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Apr 23 / Chuck Smith, Jr.

Meditations in Mark – chapter 7 04/23/2023



Welcome and Prayer: Nancy Lopez

Welcome to our RefleXion Community!          Peace be with you!

All my photos from my phone are saved “in the cloud” at Amazon, and every day I have the opportunity to look at my photos from “this date” in past years.  Do you ever do that?  This year I noticed a real difference in nature between this year and last year.  This year the trees outside my window are just barely beginning to get their leaves.  Last year they were full of foliage. In past years I had Monarch butterfly caterpillars already hanging in their chrysalises on this date.  This year I haven’t even seen a butterfly, let alone eggs and caterpillars.  Every season is different and has its own ways and timing. 

Don’t you wish we could look at our own souls from this day in past seasons?  If there was an audio message attached, I’ll bet it would say, “Look how far you’ve come!”  In any case, let’s be encouraged that there are seasons and reasons for our souls.  And we don’t have to judge or compare ours with others. 

Last week, Chuck reminded us that on the church calendar we are still in the “Easter” season, the season of resurrection. Can we look out our window and say to ourselves, “It is new season, that is all.  If I am in Jesus, I am still in the season of resurrection.  I’m being made new.” From Romans 8:38, “And I am convinced that nothing can separate us from God’s love.  Neither death or life, neither angels nor demons, neither our fears for today nor our worries about tomorrow—not even the powers of hell can separate us from God’s love.”

Will you pray with me:
Lord, thank You for Your promises.  Let this be the season where we take hold of them, and You, where we let go of old ways, where we let things be that aren’t ours.  Give us, we pray, resurrection power to grow in You, to be made new for Kingdom life.  We welcome You, Lord, as we welcome each other in Your name.  Amen

Morning Talk: chuck smith, jr.

Now when the Pharisees gathered to him, with some scribes who had come from Jerusalem, they saw that some of his disciples ate with hands that were defiled, that is, unwashed. (For the Pharisees and all the Jews do not eat unless they wash their hands properly, holding to the tradition of the elders, and when they come from the marketplace, the do not eat unless they wash. And there are many other traditions that they observe, such as the washing of cups and pots and copper vessels and dining couches.) And the Pharisees and the scribes asked him, “Why do your disciples not walk according to the tradition of the elders, but eat with defiled hands?” Mark 7:1-5

Intro: I have been blessed with a number of extraordinary friends

One of them was incredibly creative
– he could hardly complete a project, because he was constantly distracted by new idea
• sometimes I would call him when feeling depressed
• his creativity was so inspiring, it changed my outlook
– he agreed to fill-in for me as a guest speaker
• it took him awhile to come up with a title for his talk, but eventually emailed it to me:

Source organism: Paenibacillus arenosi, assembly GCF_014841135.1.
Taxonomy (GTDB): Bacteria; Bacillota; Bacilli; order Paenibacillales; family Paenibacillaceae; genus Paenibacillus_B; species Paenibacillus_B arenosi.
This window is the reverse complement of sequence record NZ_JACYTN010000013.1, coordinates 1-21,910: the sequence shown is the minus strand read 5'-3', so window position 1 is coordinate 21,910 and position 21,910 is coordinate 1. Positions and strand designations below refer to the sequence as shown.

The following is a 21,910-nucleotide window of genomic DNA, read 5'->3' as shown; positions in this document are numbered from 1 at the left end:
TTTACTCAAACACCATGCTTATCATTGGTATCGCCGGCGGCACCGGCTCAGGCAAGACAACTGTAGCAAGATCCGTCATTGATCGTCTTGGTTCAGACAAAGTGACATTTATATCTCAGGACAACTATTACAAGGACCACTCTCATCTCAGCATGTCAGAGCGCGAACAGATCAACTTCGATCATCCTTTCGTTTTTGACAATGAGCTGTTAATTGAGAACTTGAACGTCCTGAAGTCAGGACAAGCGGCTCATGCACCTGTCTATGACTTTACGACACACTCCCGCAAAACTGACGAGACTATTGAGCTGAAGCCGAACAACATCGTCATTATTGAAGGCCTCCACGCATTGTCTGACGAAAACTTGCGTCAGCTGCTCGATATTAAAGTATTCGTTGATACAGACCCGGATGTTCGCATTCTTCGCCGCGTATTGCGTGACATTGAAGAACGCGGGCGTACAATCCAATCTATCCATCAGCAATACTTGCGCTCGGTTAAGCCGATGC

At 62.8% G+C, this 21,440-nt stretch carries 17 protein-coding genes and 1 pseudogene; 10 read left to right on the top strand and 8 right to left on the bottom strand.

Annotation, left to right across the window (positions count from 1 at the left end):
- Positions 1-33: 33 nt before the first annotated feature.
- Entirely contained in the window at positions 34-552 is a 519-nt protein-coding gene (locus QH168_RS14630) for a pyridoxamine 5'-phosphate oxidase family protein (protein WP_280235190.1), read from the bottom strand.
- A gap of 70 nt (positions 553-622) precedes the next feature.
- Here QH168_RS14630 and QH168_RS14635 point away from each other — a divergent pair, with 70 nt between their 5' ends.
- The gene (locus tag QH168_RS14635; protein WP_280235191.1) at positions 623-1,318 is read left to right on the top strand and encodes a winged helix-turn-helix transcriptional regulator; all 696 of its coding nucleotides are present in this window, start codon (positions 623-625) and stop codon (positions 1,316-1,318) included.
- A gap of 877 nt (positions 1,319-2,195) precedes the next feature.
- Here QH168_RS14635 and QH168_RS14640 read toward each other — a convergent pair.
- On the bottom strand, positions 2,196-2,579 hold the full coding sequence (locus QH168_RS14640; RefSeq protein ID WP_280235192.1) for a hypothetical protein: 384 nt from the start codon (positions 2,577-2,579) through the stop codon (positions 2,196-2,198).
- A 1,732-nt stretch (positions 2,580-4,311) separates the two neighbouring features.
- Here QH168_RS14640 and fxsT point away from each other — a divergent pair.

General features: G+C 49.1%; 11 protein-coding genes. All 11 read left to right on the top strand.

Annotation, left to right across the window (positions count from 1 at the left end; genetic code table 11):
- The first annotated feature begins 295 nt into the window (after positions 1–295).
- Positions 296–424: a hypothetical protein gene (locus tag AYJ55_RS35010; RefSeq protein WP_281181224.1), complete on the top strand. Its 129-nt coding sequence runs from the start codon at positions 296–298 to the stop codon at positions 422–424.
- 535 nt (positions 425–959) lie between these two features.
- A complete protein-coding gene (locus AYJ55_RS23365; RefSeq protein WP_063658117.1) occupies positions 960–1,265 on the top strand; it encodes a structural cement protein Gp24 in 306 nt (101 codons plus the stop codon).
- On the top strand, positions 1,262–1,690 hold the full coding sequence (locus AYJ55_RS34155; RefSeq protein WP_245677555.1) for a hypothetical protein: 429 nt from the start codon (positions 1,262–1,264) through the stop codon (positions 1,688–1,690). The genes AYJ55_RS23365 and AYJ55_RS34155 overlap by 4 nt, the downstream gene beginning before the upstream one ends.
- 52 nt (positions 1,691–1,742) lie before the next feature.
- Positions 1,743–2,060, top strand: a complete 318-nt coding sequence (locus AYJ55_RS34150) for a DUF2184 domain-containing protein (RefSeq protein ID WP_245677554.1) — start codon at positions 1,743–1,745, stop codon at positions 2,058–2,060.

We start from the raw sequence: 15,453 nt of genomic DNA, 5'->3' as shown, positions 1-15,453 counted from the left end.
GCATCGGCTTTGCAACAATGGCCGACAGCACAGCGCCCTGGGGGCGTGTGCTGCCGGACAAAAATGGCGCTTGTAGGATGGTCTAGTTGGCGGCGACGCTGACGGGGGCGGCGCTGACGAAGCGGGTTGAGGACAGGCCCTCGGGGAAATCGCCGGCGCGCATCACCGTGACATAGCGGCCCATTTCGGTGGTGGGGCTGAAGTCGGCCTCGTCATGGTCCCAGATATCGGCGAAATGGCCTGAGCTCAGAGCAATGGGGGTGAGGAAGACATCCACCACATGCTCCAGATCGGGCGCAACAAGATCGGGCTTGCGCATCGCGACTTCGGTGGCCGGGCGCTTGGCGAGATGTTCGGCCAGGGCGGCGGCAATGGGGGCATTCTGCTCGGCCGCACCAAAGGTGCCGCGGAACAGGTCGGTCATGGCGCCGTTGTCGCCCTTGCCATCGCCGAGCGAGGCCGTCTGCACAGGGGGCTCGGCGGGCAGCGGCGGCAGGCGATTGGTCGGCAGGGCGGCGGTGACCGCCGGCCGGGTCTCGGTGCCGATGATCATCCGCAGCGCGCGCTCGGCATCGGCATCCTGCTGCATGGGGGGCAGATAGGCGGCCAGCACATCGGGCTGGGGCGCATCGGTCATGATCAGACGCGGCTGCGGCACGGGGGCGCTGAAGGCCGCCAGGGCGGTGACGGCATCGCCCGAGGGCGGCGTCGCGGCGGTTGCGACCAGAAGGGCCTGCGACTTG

“Don’t Be the Kind of Christian There Are Already Too Many Of”
• Jesus gave talks on that same topic
◦ he said that regarding charity, prayer, or fasting, you must not be like the hypocrites (Mt. 6:5)
and in chapter 23, he tells his disciples,
The scribes and the Pharisees sit on Moses’ seat [to teach], so do and observe whatever they tell you, but not the works they do. For the preach, but do not practice (Mt. 23:2-3)
◦ he follows that statement with a long list of the wrong things they did

In my meditations that I’ll share with you today, I used the word “religion”

When we hear that word, we may think of a specific institution
– like the Roman Catholic Church or Southern Baptist Convention
• we may think of an organization built around a set of beliefs and practices
• religion is the visible expression of devotion to a deity or supernatural concept
◦ if we get no closer to God than external religion,
◦ we have an empty, lifeless container without the contents
– religion can bring out the best in people and the worst
• it can liberate people or oppress them
◦ it can be a blessing to a community or a curse
◦ it can make peace or it can make war
• all of my past meditations on this chapter focused on the dark side of religion
◦ in this passage, religion’s traditions turned people into self-righteous fault-finders

Jesus had little conflict with anyone other than religious people

The Pharisees and scribes imagined themselves to be in charge of religion
– it seems they felt they had to take control of religion and use it to control the actions of others
Gerald May, “I have to say again . . . that there is no ‘how to’ in [spirituality]. If we are willing for it, if we are open and awake to its possibility, it just happens. It is given. My religious faith explains it thus: God is endlessly, irrepressibly and unconditionally loving, always calling us home. But in that love, God leaves us always free to accept or decline the invitation. God treats us with absolute respect. God may beckon us gently or challenge us fiercely, but God will not make us puppets and pull our strings. . . . Love does not control. Love frees.”
• buried beneath the Pharisee’s and scribes’ complaint was a genuine concern
– in 2011, when reading Mark, I was also reading in Leviticus (roughly, chapters 11-15) — I wrote:
“The world of Leviticus was full of potential contamination that could pollute the soul. The list included things that could be ingested (ch. 11), touched (ch. 12), or issue from the human body (chs. 12 and 15). Every layer of human covering could be rendered ‘unclean,’ ‘impure,’ ‘defiled’; from one’s own skin, to their clothing, to their home (chs. 13-14).
“The infected person was excluded from the community of God’s people until they went through a cleansing ritual. The ritual of reinstatement occurred in stages that included inspection, a “sin offering” and bathing.”
• I have never fully understood this invisible pollution